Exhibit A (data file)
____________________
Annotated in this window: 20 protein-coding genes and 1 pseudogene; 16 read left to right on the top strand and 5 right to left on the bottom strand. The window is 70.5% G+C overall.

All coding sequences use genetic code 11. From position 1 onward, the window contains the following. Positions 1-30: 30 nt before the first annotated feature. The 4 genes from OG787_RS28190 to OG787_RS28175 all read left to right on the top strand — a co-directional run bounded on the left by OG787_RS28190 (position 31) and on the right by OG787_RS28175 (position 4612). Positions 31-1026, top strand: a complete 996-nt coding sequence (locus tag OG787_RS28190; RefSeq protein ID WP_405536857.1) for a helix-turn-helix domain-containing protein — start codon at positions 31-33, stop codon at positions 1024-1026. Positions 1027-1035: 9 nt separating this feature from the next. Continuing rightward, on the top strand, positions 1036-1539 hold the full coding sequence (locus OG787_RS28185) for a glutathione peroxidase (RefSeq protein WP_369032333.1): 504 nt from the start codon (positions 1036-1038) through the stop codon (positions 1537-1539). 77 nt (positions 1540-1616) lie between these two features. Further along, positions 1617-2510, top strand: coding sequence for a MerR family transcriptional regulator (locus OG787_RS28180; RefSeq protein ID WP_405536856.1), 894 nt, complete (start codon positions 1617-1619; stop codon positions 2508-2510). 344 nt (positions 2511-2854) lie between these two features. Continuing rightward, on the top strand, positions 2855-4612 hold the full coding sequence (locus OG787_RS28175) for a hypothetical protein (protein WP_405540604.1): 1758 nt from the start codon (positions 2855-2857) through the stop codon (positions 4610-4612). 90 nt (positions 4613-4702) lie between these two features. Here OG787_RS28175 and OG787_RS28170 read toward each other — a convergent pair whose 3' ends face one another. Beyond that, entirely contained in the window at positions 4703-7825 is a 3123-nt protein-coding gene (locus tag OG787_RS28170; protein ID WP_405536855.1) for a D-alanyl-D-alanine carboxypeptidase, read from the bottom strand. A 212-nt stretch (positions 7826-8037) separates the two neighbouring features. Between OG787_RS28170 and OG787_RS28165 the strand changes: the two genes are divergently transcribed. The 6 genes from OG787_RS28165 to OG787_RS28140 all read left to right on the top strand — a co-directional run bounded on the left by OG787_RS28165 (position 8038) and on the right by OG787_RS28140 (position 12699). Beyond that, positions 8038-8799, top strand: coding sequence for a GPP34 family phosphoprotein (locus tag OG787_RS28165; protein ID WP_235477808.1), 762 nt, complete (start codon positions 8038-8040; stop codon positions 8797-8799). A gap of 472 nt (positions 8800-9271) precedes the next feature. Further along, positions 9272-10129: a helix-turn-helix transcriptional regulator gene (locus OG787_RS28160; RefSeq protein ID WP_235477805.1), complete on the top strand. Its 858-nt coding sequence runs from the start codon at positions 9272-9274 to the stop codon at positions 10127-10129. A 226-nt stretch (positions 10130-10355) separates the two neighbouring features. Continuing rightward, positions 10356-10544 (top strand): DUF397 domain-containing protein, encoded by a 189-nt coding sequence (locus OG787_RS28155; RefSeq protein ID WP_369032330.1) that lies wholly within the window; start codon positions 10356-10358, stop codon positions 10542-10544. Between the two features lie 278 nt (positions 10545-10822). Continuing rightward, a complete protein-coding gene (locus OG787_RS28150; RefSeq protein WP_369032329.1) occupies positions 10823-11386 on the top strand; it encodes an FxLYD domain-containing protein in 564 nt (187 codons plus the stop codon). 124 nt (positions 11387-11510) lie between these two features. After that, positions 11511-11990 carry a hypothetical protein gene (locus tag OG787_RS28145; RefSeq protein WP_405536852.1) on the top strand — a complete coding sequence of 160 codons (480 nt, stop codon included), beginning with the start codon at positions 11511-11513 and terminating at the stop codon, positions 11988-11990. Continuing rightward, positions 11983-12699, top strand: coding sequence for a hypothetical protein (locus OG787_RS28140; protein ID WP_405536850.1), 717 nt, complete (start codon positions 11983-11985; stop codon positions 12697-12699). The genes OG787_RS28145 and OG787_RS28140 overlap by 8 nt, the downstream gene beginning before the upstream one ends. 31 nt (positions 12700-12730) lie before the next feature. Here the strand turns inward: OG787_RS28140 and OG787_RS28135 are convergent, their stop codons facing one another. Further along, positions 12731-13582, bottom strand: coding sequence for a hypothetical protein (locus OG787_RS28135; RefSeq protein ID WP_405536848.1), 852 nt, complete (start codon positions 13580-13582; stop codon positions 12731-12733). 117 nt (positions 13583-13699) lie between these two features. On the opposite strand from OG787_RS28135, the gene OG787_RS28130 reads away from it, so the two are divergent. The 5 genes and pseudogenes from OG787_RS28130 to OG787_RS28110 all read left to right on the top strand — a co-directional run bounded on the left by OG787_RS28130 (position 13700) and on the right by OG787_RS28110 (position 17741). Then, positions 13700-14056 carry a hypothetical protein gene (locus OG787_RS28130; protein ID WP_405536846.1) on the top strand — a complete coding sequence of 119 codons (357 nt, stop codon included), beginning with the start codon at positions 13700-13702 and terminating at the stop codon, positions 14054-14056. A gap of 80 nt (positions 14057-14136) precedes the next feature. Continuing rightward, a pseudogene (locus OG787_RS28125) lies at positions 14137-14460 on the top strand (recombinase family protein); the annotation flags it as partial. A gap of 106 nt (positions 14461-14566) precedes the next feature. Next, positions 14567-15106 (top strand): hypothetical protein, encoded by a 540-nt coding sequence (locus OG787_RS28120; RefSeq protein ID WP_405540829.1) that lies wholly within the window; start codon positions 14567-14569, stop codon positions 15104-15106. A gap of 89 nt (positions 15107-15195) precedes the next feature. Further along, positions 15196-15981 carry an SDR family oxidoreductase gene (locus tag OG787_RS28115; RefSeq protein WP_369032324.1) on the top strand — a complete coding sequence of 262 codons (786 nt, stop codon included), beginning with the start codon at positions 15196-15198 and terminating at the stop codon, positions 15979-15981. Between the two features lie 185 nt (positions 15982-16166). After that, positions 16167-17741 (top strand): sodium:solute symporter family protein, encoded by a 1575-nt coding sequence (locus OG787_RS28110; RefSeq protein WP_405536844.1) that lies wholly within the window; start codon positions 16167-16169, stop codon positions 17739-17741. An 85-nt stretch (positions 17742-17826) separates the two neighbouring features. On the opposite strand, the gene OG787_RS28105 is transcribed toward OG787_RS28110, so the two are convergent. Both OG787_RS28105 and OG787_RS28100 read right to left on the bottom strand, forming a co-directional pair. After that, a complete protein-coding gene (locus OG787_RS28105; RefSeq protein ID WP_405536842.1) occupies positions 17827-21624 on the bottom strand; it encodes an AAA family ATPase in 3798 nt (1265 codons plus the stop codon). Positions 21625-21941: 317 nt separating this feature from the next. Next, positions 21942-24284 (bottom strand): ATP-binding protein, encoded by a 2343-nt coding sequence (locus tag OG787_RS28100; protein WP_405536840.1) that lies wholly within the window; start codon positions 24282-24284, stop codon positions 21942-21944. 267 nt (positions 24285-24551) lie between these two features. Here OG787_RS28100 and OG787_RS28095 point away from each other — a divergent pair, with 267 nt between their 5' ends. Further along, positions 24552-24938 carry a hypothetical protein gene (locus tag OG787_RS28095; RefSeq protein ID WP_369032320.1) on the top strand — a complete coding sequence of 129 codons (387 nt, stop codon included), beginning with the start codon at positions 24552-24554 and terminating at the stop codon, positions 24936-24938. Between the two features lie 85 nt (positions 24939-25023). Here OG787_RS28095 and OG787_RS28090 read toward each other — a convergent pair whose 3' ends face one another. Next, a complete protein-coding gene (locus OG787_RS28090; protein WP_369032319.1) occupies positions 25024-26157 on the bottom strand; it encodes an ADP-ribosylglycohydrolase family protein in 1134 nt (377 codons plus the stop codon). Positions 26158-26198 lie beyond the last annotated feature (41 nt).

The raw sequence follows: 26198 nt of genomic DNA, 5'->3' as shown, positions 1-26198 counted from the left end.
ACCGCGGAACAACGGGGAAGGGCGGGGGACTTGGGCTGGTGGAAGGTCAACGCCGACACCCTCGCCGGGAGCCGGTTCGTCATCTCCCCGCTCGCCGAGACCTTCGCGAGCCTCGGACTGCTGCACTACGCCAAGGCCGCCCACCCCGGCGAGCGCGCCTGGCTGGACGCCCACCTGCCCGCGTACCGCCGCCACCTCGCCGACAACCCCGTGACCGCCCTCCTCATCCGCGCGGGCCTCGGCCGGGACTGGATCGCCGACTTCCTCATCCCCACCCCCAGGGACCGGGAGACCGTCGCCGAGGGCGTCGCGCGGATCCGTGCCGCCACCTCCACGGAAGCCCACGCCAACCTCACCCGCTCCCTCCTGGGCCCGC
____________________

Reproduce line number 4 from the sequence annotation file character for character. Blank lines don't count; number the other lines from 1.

ACCGCGGAACAACGGGGAAGGGCGGGGGACTTGGGCTGGTGGAAGGTCAACGCCGACACCCTCGCCGGGAGCCGGTTCGTCATCTCCCCGCTCGCCGAGACCTTCGCGAGCCTCGGACTGCTGCACTACGCCAAGGCCGCCCACCCCGGCGAGCGCGCCTGGCTGGACGCCCACCTGCCCGCGTACCGCCGCCACCTCGCCGACAACCCCGTGACCGCCCTCCTCATCCGCGCGGGCCTCGGCCGGGACTGGATCGCCGACTTCCTCATCCCCACCCCCAGGGACCGGGAGACCGTCGCCGAGGGCGTCGCGCGGATCCGTGCCGCCACCTCCACGGAAGCCCACGCCAACCTCACCCGCTCCCTCCTGGGCCCGC